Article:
South of Scotland golden eagle journeys to the Pennine Hills for the first time during lockdown

A pioneering conservation charity addressing low numbers of golden eagles in the south of Scotland has revealed that the first eagles successfully translocated to the area in 2018 have thrived during lockdown and, in a first for the project, one of the iconic birds even flew as far south as the Pennine Hills in England.

As humans were told to stay safe in doors to avoid the spread of Covid-19, the iconic birds translocated by the South of Scotland Golden Eagle Project have soared high in southern skies, covering around 140 miles from Eyemouth in the east to the Mull of Galloway in the west, and approximately 90 miles down to the Pennine Hills.

Beaky, a young golden eagle who was translocated to the area from GFG Alliance’s JAHAMA Highland Estates in 2018, was the first of the project’s eagles to venture south of the border and visit the Pennines area. This is a significant milestone for the project and partners RSPB Scotland, Scottish Land & Estates, Scottish Forestry, NatureScot (Scotland’s Nature Agency), and the Southern Uplands Partnership.

Explaining the significance of the journey, Cat Barlow, South of Scotland Golden Eagle Project Manager said: “One of Scotland’s most iconic wildlife species, golden eagles play a vital role in maintaining healthy local ecosystems in the south of Scotland.

“Two years after our first translocation, it is wonderful see our first chicks thrive in the area and interact with locally fledged young eagles – this is absolutely key to addressing low numbers in the area before they are lost to the area forever. We were particularly excited by Beaky’s exploration into northern England, as she is the first of our birds to explore that far south. There have been no golden eagles breeding in the wild in England for a number of years now.”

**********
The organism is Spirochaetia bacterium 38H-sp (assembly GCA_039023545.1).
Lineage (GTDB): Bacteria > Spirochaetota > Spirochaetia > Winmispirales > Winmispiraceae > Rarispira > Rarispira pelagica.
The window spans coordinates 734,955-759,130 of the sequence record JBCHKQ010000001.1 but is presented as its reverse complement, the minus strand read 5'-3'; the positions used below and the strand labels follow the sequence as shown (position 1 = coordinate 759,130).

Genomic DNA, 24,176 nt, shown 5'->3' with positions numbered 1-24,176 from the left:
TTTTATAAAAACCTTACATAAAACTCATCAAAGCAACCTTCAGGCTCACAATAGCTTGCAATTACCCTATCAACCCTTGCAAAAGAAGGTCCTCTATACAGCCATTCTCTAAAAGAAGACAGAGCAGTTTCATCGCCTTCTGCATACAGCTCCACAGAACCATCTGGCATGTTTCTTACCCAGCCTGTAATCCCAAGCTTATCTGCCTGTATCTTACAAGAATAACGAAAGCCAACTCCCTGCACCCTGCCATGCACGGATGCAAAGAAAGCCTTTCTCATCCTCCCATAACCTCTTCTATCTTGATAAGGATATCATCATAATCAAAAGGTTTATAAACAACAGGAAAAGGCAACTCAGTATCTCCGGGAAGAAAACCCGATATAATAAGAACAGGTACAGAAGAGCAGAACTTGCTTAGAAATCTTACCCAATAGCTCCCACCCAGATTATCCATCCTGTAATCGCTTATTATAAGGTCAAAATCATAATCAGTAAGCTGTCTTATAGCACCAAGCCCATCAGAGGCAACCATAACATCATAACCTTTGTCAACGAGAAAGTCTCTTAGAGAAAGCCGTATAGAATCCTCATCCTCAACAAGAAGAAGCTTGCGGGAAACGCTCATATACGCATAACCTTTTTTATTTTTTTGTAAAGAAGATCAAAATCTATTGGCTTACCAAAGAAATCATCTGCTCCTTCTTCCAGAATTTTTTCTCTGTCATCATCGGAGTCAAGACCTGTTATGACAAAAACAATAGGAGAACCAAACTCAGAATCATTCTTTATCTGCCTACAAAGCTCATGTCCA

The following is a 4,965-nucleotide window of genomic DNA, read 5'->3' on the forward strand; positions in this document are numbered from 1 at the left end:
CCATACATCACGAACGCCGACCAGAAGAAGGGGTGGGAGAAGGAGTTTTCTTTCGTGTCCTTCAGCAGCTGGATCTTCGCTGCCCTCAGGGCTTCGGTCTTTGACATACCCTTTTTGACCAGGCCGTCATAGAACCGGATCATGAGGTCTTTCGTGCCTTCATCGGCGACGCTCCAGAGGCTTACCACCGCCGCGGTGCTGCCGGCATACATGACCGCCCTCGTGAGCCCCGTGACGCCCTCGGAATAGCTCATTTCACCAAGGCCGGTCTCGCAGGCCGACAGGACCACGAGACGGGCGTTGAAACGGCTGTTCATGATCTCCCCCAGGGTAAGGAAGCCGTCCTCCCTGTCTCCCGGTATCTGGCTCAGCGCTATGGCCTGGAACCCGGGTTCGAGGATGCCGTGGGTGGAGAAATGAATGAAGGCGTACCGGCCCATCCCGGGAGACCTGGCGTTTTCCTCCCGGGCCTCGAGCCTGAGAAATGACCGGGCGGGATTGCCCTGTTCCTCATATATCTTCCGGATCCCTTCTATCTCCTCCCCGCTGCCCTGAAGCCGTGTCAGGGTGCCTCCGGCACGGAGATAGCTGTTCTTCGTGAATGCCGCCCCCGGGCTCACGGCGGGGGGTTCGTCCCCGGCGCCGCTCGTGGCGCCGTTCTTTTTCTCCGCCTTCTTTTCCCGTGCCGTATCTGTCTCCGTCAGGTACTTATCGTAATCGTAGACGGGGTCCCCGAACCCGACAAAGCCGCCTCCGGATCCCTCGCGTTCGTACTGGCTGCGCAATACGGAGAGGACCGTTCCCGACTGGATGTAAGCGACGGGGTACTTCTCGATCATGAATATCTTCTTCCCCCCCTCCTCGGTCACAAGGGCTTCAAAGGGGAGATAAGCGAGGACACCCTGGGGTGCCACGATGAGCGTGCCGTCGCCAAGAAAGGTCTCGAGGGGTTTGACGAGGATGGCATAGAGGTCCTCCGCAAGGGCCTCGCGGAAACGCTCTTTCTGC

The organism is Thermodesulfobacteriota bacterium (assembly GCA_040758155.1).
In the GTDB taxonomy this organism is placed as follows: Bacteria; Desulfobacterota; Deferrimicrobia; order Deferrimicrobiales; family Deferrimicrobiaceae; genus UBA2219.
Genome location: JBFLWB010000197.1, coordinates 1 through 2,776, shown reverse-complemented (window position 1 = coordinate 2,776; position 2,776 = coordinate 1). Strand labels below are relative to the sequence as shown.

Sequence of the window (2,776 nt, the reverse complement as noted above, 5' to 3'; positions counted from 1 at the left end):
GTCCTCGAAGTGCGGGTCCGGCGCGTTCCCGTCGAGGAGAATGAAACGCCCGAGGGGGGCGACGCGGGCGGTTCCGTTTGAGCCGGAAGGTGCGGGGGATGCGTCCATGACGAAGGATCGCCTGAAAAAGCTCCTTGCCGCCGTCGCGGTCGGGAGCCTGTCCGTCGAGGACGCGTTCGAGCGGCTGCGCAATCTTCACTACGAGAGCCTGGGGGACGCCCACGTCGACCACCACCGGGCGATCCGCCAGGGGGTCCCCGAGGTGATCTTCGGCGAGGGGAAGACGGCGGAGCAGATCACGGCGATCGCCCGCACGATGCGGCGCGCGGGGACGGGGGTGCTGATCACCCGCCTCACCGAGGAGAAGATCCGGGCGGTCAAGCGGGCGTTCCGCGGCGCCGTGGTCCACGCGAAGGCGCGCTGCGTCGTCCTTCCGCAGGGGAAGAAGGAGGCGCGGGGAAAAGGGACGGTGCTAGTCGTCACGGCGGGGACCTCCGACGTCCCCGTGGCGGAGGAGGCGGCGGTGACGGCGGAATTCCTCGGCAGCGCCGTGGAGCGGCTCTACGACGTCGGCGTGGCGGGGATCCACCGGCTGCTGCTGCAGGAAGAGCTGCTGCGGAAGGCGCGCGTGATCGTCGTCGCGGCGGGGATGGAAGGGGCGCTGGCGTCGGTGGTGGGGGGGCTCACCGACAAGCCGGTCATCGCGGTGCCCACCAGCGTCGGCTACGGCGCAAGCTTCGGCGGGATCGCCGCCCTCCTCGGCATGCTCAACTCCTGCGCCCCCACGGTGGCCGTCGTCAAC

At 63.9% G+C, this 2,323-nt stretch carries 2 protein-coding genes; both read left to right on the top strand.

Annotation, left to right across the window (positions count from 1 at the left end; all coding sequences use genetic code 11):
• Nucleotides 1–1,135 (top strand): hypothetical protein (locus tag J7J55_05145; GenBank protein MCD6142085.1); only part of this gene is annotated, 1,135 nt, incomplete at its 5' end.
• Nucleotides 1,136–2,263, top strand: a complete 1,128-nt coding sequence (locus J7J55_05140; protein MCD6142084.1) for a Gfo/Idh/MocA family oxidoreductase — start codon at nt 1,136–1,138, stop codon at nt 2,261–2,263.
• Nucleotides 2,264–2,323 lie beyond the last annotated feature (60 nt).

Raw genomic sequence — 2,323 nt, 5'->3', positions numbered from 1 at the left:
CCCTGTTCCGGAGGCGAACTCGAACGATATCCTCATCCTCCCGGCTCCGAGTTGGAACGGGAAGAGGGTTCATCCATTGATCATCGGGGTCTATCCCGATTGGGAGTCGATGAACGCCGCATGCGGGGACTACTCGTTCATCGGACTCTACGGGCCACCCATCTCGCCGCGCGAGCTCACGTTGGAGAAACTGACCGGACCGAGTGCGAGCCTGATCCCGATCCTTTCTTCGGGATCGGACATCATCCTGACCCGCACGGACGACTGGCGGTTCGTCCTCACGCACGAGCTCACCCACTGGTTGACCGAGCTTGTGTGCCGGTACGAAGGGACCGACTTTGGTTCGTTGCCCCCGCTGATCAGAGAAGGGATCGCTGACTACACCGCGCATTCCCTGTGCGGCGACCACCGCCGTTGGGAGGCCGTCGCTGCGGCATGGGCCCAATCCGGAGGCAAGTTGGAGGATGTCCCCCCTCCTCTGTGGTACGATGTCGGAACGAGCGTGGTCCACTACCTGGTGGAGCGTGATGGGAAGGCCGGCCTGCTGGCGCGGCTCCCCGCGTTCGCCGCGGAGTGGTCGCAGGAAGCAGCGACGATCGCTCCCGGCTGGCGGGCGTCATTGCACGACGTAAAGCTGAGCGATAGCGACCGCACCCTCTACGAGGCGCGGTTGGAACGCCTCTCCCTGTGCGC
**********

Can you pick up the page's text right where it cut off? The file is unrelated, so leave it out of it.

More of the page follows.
“We have had fantastic support from public, local communities and land management sectors in the south of Scotland, the Highlands and wherever our birds travel. This support is now more important than ever to ensure we see this important bird soar high in our skies for many years to come.

“The Covid-19 restrictions have unfortunately prevented us from doing everything that we would normally do this year, but we look forward to increasing the numbers again next year and for many years to come.”

Francesca Osowska, NatureScot’s Chief Executive, said: “It is thrilling to see these four stunning golden eagles thrive in southern skies – in Scotland and England. These striking birds are helping enrich the wonderful nature in the south of the country, which is part of vital work to restore biodiversity loss in Scotland. Golden eagles are such an amazing part of Scotland’s wildlife, and we’re passionate about returning them to places where they used to be plentiful.”

Julia Stoddart, chief operating officer of the JAHAMA Highland Estates, where Beaky was reared by her parents before being carefully translocated to the south of Scotland, added: “We pride ourselves in delivering a positive future for the land we manage and the nature that flourishes within them. We believe it is vital for responsible landowners to support this pioneering and important conservation project and we are delighted to be involved. It is hugely rewarding to hear that one of our locally born chicks Beaky is settling so well in her new home and has made such a significant journey to the Pennines. It is so important for landowners to really embrace and support projects like this to ensure responsible conservation of our wonderful natural habitats for future generations.”

Since 2018, the South of Scotland Golden Eagle Project has successfully translocated four golden eagles from the Scottish Highlands to the south of Scotland. The four birds have settled into their new habitats and are fending for themselves. The group plans to translocate more chicks in 2021.

Support from funders, volunteers, land managers, raptor specialists and other participants plays a pivotal role in helping the iconic species continue to grow in numbers and thrive in the area. Over 10,000 people have participated in the initiative to date.

The project is funded by The National Lottery Heritage Fund, project partners, Scottish Power Renewables, the Scottish Government and Scottish Borders and Dumfries & Galloway LEADER Programmes. The charity’s work is a key project under the Scottish Government’s 2020 Challenge for Scottish Biodiversity (which sets out a route map to protect and restore Scotland’s biodiversity).

For the latest news on the charity and a range of engaging resources visit: www.goldeneaglessouthofscotland.co.uk